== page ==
SAN FRANCISCO--Google's mapped the world with airplanes, bicycles, and even on the backs of snowmobiles. But the company's thinking bigger in a small package.
Today, the company showed off a new backpack it's using to gather up outdoor imagery for its Street View technology. CNET got a hands-on after the debut. Click through to find out more about this high-tech backpack.
CNET's Rafe Needleman gets the backpack on with a little help.
Walk like an Egyptian, or a Googler? We're not sure either.
Needleman says "no big deal" to wearing this 35-pound rig on his back. "My kid weighs more than this," he says.
We're told the backpack is a prototype.
Why are the handles near the top for, you ask? For another person to help you take the thing off.
The rear of the pack, and our intrepid reporter.
Not a lot of buttons and knobs poking out here.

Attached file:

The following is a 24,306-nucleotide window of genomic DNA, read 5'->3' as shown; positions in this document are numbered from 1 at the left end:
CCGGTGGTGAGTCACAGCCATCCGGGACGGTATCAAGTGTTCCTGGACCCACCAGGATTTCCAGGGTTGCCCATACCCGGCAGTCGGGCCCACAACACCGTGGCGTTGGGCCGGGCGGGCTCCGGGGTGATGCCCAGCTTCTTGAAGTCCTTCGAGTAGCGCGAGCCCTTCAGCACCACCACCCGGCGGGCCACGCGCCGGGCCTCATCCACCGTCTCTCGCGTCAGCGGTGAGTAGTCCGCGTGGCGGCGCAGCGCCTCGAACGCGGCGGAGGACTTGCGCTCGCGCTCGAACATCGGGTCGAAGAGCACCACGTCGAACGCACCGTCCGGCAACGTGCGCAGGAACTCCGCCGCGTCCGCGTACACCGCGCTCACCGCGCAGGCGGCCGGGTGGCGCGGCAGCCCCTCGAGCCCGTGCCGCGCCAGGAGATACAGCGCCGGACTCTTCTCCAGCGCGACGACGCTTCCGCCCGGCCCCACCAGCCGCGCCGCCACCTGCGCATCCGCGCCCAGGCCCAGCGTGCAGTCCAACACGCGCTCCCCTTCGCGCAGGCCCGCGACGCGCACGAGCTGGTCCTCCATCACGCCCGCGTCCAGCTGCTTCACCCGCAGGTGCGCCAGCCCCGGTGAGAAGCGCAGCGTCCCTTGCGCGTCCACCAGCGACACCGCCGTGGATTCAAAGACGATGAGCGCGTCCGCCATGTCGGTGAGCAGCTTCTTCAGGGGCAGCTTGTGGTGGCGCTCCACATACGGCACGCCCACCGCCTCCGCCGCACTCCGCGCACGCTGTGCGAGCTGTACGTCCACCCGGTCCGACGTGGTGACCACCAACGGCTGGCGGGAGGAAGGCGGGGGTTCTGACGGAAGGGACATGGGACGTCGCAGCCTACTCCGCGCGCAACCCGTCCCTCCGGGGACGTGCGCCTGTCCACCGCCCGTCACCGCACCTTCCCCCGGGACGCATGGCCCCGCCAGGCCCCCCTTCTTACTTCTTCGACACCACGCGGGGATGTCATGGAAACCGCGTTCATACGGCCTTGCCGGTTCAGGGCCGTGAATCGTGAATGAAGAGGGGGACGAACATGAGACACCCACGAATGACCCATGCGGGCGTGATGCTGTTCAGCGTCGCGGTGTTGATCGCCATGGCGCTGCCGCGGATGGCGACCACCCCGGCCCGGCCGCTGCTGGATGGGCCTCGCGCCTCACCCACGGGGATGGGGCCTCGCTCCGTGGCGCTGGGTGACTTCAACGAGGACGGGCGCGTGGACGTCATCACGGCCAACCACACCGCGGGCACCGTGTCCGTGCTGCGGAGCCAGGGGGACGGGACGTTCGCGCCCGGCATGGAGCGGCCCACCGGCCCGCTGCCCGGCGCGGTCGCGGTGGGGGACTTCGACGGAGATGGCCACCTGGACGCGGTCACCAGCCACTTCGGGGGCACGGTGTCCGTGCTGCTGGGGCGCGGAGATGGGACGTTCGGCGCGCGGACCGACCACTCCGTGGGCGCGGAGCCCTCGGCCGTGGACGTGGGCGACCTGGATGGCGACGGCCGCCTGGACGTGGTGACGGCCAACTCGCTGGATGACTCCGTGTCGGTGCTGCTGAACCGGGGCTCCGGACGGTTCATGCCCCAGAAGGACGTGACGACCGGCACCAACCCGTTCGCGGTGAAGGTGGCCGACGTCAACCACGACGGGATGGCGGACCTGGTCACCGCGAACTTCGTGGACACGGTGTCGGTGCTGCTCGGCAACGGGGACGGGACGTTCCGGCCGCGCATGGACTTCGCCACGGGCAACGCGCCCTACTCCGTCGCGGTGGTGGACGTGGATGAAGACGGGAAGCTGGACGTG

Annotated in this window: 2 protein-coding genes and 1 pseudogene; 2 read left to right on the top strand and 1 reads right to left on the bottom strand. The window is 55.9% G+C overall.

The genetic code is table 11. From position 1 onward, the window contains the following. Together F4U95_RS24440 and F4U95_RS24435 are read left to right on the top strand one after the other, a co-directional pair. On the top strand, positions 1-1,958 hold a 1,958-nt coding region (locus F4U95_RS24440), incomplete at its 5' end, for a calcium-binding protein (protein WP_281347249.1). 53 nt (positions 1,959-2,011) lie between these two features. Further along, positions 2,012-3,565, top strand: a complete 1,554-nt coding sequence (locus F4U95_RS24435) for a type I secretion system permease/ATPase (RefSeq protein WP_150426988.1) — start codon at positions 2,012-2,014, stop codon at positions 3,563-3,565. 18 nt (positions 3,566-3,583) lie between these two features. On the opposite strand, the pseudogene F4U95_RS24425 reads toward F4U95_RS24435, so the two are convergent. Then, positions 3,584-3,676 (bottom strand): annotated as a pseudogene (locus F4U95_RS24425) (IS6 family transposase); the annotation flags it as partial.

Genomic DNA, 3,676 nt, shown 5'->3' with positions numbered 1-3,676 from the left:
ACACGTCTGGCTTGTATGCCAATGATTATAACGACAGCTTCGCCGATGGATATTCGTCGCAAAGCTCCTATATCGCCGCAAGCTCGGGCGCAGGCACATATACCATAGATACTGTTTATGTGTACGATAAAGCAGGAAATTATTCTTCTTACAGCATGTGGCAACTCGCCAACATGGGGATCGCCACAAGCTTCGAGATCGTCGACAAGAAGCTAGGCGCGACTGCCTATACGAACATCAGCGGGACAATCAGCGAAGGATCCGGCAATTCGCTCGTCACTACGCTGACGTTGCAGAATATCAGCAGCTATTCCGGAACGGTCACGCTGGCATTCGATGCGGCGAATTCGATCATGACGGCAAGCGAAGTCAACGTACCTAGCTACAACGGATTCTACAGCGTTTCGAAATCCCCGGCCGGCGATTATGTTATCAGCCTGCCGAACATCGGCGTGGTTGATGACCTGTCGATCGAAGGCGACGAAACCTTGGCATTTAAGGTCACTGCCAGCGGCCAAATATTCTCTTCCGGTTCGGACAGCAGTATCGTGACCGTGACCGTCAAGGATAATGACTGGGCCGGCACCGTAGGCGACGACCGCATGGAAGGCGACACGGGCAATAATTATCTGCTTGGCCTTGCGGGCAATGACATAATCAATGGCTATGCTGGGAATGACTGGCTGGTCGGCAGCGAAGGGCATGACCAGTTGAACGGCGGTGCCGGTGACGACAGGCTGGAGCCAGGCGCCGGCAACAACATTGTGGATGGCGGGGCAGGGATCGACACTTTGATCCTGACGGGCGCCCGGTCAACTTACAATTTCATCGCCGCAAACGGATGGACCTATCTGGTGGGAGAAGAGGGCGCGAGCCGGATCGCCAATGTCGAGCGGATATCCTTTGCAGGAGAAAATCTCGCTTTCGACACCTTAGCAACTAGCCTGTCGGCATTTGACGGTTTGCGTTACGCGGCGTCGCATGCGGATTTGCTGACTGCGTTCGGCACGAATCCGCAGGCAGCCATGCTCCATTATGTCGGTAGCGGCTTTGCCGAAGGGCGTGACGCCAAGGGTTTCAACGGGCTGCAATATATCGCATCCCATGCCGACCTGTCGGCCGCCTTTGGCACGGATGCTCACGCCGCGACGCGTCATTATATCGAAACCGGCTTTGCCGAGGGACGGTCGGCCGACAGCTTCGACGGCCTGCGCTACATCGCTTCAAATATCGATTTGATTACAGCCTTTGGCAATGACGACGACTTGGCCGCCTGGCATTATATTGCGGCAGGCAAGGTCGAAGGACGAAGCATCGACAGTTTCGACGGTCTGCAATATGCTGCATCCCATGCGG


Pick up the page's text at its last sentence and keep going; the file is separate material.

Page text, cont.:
The camouflage remains from the pack's military beginnings.
Various GPS and data technology, which Google's rather unspecific about at this point.
The virtual eyeballs of the whole operation, 15 lenses at 5 megapixels each. The end image is 65 megapixels after overlap is accounted for.
More of the lens mount.
More of the lenses.
And of course there's a place to put your phone.
Needleman demonstrates that phone calls can be made while wearing the prototype pack.
Needleman carries on a casual conversation with Google's Vincent while the backpack observes.
Journalist Sumi Das gives the backpack a spin.
Luc Vincent, Google's Street View Engineering Director, takes it out for a spin in Lake Tahoe.
Luc Vincent again, skiing.
The pack, out on a hike.
Look out behind you! Oh wait, it's backpack with a bunch of cameras.